ADRIAN GOTTSCHALK, PRESIDENT & CEO,

FOGHORN THERAPEUTICS

"There are no drugs in the clinic or approved that go after specific targets and the chromatin regulatory system in the way we are."

What is the founding story of Foghorn Therapeutics?

The underlying science came out of the labs of Gerald Crabtree, at Stanford, and Cigall Kadoch, a doctoral student in Gerald’s lab. They were working on the biology of the chromatin regulatory system, and Cigall was faced with the challenge of starting a company or staying in the academic world. She opted for a middle ground that allowed her to still be engaged, while continuing her work as an academic scientist. She connected with Doug Cole, a managing partner at Flagship Pioneering and Cigall’s idea resonated focused on the chromatin regulatory system with the Flagship team.

They helped incorporate it, set up the initial infrastructure, and early financing. Flagship played a very significant role in the private rounds and helped guide the company.

For a long time, this biology was thought to play more of a housekeeping role within the cell. It was there but not well understood and not thought to be relevant in different diseases. Over the last decade, due to work by Cigall, Gerald and others, we realized this was far from the truth. This biology is playing a central role in orchestrating, controlling and regulating gene expression. Consequently, when you dig into it, you start discovering that it is implicated in a wide range of diseases.

It’s a greenfield opportunity that holds tremendous promise – Foghorn is now starting to realize some of that potential.

Can you provide an overview of Foghorn’s Gene Traffic Control Platform and how it enables new target identification and validation?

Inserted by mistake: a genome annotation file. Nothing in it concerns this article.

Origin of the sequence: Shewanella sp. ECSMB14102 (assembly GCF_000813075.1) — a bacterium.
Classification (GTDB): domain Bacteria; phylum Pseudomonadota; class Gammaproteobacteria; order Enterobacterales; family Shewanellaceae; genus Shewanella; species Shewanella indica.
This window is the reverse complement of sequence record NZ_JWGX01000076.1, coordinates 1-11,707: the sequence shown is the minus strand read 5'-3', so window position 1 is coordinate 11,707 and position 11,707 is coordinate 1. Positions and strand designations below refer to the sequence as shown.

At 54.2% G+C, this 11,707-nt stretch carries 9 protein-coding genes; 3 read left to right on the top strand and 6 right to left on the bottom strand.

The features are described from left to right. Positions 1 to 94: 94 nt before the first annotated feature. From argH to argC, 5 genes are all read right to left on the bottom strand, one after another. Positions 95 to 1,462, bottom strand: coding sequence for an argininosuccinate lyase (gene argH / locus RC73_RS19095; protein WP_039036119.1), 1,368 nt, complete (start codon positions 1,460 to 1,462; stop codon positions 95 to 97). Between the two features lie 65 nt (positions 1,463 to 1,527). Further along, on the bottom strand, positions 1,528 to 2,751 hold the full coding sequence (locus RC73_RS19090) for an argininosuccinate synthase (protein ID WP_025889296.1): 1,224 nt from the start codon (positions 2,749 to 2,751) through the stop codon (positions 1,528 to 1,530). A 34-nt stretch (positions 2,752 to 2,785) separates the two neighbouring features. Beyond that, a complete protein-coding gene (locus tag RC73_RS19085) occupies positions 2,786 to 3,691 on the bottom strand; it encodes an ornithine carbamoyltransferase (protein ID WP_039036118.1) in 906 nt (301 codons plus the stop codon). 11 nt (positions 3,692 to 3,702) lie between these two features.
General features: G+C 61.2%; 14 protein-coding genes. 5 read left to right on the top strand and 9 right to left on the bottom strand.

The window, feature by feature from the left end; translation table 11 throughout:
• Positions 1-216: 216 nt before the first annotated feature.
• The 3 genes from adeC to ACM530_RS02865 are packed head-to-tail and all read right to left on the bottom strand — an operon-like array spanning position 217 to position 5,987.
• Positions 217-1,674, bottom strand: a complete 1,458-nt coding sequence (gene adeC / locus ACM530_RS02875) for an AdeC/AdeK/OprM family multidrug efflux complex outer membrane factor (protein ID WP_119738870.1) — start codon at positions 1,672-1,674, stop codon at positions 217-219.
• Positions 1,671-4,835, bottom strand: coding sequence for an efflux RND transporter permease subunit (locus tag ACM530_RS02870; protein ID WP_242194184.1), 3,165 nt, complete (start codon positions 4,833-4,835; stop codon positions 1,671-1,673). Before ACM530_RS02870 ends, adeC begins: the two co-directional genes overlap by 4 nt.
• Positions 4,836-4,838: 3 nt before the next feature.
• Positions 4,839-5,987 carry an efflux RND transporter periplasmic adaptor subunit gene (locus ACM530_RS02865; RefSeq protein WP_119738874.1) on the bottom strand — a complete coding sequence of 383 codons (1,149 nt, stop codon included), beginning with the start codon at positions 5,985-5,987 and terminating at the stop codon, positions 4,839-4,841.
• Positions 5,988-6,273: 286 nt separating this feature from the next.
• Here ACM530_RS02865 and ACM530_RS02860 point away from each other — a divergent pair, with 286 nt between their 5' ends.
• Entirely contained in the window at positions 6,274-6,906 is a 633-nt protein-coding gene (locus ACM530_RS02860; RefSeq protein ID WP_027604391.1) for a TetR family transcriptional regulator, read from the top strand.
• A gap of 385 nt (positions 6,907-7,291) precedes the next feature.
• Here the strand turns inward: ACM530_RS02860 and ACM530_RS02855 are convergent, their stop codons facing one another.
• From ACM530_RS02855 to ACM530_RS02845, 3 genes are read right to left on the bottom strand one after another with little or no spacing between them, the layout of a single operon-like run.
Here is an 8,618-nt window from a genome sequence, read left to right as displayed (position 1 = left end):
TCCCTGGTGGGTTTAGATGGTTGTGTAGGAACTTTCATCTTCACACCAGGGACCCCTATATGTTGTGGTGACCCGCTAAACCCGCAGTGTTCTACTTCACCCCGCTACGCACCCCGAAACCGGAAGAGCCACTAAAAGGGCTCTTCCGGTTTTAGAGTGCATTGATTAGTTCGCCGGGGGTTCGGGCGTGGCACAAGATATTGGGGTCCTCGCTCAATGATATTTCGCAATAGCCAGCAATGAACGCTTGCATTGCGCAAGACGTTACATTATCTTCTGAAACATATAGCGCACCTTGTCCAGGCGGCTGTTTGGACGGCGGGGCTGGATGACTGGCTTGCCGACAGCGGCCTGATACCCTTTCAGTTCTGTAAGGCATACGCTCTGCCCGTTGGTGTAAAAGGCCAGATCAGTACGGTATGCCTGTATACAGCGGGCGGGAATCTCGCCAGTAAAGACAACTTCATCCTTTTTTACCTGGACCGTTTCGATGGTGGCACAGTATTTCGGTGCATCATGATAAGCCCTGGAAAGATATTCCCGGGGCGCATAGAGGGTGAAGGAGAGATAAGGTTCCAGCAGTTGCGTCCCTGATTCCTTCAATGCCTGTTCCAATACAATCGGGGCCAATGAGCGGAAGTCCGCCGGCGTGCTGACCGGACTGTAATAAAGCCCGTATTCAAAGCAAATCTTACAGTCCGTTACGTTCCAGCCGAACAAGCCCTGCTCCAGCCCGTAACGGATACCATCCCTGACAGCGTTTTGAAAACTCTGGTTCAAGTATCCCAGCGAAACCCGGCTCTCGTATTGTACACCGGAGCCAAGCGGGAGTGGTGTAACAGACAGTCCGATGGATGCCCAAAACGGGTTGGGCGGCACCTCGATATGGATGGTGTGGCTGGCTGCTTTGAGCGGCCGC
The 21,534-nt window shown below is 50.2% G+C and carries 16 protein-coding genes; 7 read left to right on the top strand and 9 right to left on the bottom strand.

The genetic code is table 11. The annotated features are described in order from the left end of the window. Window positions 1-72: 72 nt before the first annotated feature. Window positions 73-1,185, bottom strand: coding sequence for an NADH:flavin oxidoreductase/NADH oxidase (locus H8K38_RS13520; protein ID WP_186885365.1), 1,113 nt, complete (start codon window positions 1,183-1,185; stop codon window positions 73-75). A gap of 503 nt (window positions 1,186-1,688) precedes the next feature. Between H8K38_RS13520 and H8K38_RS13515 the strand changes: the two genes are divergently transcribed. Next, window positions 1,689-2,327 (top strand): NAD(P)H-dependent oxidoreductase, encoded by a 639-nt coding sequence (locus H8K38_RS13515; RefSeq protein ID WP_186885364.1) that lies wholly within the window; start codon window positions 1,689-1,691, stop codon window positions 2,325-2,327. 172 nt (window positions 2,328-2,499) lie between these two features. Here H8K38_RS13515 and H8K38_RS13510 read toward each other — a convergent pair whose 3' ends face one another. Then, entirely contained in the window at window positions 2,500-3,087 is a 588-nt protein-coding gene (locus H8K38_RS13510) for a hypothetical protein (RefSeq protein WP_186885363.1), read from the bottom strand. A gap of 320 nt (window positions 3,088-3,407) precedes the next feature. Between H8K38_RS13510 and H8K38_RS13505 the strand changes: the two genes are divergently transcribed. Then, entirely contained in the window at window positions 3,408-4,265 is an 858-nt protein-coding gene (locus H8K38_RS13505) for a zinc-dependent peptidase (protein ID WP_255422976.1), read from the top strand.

Our scientific approach starts with the underlying genetics. Mutations occur in the biological machinery or in the cancer cell, and in some cases they are dependent on the chromatin regulatory system for survival, and therefore effectively impact gene expression. Once we have figured out the mutation location, we can then use tools like CRISPR to validate if we hit the specific target.

The other part of our platform has the ability to produce the different components of this chromatin regulatory system. There are two principal components that we are focused on; chromatin remodeling complexes and transcription factors. The complexes are multi assemblies of proteins and contain a motor, which serves the principal purpose of localizing onto chromatin (a compressed form of DNA) and unpacking it (going from DNA to RNA to protein). We are also able to study and understand the interaction of chromatin remodeling complexes with transcription factors – these are homing beacons that localize the complex to the right location to ensure that the appropriate gene is opened and expressed. If this process goes awry, it can result in pretty serious diseases like cancer and others.

Because we have become experts at producing the different elements, we are able to study them in a host of biochemical, biophysical as well as cellular related assays. We can do this at scale, and we have generated a suite of high throughput screens that allows us to screen the different relevant targets within the system using those two key components. This is something we believe is unique to Foghorn and not easily replicable.

We are proud that all of the pipeline candidates we are pursuing have come from our platform. We have not in-licensed drugs from any other company at this point, it has all come through different screens that we run internally.

In the backend, we ensure that we understand the specific patient populations that then tie back to either the genetic dependency or the suppression of certain elements of this chromatin regulatory system.

What are the biggest challenges associated with bringing a new class of therapeutics to market?

We are subject to the challenge that most companies pushing the frontier of medicine are in: Until you have proven your platform, everyone wonders whether it is real. The biggest hurdle is overcoming the skepticism that exists in people's minds about new science, new medicines, and answering questions around safety and efficacy.

There are no drugs in the clinic or approved that go after specific targets and the chromatin regulatory system in the way we are. Therefore, in my mind, we have absolutely validated the importance of this biology at this point.